The conditions were that the visit be kept absolutely secret and that we focus on science. Now, someone asking me to set up a visit to IRRI that focuses only on science for such a well-informed and influential person, with absolutely no pomp and circumstance, is like asking a very thirsty man if he would like a drink of water. Over the few weeks we had to prepare, it gradually sank in that the world’s wealthiest man, the philanthropist who has redefined what philanthropy means, not only wanted to visit IRRI while on vacation, he was willing to rearrange his schedule to suit ours.
I also knew that he and Melinda have pretty much only heard of our flood-tolerant Sub1 rice varieties that are benefitting the poorest of the poor in South Asia. Here was our chance to show Bill that we are not a “one-pony show.” And what a great morale boost for our staff to interact one-on-one with Bill Gates! Given the scope of our work, we had so much in the field that should be of interest to him without having to make any particular effort. Coming on the heels of an out-of-the-blue major funding cut from the CGIAR, I could not have asked for better timing.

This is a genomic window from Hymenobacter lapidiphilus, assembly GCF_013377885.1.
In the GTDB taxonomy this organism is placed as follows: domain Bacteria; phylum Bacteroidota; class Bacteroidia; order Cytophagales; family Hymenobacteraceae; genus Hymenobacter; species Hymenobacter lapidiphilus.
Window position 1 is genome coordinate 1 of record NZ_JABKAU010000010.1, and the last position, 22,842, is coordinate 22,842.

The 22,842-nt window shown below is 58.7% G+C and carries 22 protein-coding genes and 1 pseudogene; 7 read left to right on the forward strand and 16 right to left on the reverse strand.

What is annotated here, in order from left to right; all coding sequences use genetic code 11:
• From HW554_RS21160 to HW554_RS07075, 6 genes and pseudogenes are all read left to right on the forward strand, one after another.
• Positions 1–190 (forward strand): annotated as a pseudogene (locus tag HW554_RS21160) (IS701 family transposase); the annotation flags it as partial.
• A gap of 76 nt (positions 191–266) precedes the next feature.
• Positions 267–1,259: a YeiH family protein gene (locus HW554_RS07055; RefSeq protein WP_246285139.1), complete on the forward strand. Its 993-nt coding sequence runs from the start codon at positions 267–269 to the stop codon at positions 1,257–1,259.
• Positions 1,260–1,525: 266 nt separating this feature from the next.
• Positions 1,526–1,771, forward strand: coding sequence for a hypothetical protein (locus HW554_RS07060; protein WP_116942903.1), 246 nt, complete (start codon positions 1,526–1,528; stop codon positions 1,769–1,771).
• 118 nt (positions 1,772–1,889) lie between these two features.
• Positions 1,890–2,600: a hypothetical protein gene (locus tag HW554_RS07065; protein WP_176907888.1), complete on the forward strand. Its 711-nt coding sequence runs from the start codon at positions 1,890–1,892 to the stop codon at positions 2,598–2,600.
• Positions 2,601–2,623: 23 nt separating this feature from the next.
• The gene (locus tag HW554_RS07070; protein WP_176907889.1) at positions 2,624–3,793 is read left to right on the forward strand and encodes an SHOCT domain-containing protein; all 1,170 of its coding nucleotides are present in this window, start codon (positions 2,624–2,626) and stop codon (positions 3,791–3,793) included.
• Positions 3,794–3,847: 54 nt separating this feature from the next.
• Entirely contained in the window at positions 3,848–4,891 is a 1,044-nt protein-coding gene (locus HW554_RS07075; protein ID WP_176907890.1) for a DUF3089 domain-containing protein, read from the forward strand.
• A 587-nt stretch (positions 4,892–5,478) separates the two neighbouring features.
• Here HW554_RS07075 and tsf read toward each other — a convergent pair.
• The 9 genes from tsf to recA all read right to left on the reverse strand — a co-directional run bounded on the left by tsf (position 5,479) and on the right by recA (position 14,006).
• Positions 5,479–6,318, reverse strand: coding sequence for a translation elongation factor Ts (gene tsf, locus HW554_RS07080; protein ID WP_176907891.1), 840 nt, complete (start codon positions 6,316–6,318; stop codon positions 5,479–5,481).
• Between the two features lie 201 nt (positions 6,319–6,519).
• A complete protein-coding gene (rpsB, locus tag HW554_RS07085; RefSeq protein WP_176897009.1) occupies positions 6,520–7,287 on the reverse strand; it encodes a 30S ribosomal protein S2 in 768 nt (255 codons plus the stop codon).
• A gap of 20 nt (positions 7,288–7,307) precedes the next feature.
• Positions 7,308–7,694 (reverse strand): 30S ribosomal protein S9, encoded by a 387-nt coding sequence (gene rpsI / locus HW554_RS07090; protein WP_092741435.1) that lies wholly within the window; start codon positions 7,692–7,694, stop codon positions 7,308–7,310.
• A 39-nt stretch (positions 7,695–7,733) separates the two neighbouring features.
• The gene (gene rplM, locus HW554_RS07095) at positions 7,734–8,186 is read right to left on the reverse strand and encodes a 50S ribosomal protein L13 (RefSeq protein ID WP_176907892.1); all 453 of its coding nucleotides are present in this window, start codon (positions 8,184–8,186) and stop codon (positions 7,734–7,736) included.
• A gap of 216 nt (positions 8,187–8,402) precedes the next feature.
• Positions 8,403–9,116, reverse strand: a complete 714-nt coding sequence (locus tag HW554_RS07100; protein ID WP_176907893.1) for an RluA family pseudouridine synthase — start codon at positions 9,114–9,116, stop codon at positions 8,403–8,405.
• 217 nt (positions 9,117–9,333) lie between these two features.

Pamela Anderson, director for agriculture at the Gates Foundation, and Gary Atlin, senior program officer—both old friends—worked closely with us to prepare for the visit (I am guessing that it will go down in IRRI lore as THE VISIT, right up there with Lyndon Johnson’s in 1966). Our plan was simply, first, to show Bill how the rice science that transformed the world began, how our Institute takes the sustainability of those productivity gains seriously, and how we have moved the science forward over the years through the first Green Revolution. But the real heart of the visit was to show him how we are drawing on the simultaneous revolutions in genetics, genomics, molecular biology, bioinformatics, plant physiology, information and communications technology, computational power, and remote sensing—combined with ‛big dataʹ—to grow a second Green Revolution for those hundreds of millions of people left behind by the first.